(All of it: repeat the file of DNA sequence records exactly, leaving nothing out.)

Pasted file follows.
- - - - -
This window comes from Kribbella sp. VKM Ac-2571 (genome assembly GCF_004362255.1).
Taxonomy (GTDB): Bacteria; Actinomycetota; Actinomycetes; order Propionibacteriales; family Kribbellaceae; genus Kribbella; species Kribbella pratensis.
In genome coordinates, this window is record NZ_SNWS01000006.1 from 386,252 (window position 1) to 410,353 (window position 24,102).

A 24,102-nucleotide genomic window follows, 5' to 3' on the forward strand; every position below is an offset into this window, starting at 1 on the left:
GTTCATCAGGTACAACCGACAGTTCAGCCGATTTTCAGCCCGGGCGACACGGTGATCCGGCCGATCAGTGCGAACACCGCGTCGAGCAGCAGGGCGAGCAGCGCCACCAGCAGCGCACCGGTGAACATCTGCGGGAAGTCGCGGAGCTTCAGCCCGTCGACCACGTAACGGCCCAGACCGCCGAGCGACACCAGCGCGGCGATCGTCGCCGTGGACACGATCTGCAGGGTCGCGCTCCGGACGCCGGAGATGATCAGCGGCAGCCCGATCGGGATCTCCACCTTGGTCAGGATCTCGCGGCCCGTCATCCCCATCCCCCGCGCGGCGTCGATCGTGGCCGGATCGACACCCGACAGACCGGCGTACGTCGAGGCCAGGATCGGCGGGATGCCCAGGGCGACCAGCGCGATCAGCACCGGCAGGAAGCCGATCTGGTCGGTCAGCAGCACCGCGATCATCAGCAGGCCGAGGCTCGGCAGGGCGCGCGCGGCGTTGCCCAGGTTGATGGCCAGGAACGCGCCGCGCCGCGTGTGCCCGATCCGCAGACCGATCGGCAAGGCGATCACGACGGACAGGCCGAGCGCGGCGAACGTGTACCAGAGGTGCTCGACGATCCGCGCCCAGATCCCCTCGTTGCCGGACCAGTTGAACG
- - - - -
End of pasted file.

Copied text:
This window comes from Kribbella sp. VKM Ac-2571 (genome assembly GCF_004362255.1).
Taxonomy (GTDB): Bacteria; Actinomycetota; Actinomycetes; order Propionibacteriales; family Kribbellaceae; genus Kribbella; species Kribbella pratensis.
In genome coordinates, this window is record NZ_SNWS01000006.1 from 386,252 (window position 1) to 410,353 (window position 24,102).

A 24,102-nucleotide genomic window follows, 5' to 3' on the forward strand; every position below is an offset into this window, starting at 1 on the left:
GTTCATCAGGTACAACCGACAGTTCAGCCGATTTTCAGCCCGGGCGACACGGTGATCCGGCCGATCAGTGCGAACACCGCGTCGAGCAGCAGGGCGAGCAGCGCCACCAGCAGCGCACCGGTGAACATCTGCGGGAAGTCGCGGAGCTTCAGCCCGTCGACCACGTAACGGCCCAGACCGCCGAGCGACACCAGCGCGGCGATCGTCGCCGTGGACACGATCTGCAGGGTCGCGCTCCGGACGCCGGAGATGATCAGCGGCAGCCCGATCGGGATCTCCACCTTGGTCAGGATCTCGCGGCCCGTCATCCCCATCCCCCGCGCGGCGTCGATCGTGGCCGGATCGACACCCGACAGACCGGCGTACGTCGAGGCCAGGATCGGCGGGATGCCCAGGGCGACCAGCGCGATCAGCACCGGCAGGAAGCCGATCTGGTCGGTCAGCAGCACCGCGATCATCAGCAGGCCGAGGCTCGGCAGGGCGCGCGCGGCGTTGCCCAGGTTGATGGCCAGGAACGCGCCGCGCCGCGTGTGCCCGATCCGCAGACCGATCGGCAAGGCGATCACGACGGACAGGCCGAGCGCGGCGAACGTGTACCAGAGGTGCTCGACGATCCGCGCCCAGATCCCCTCGTTGCCGGACCAGTTGAACG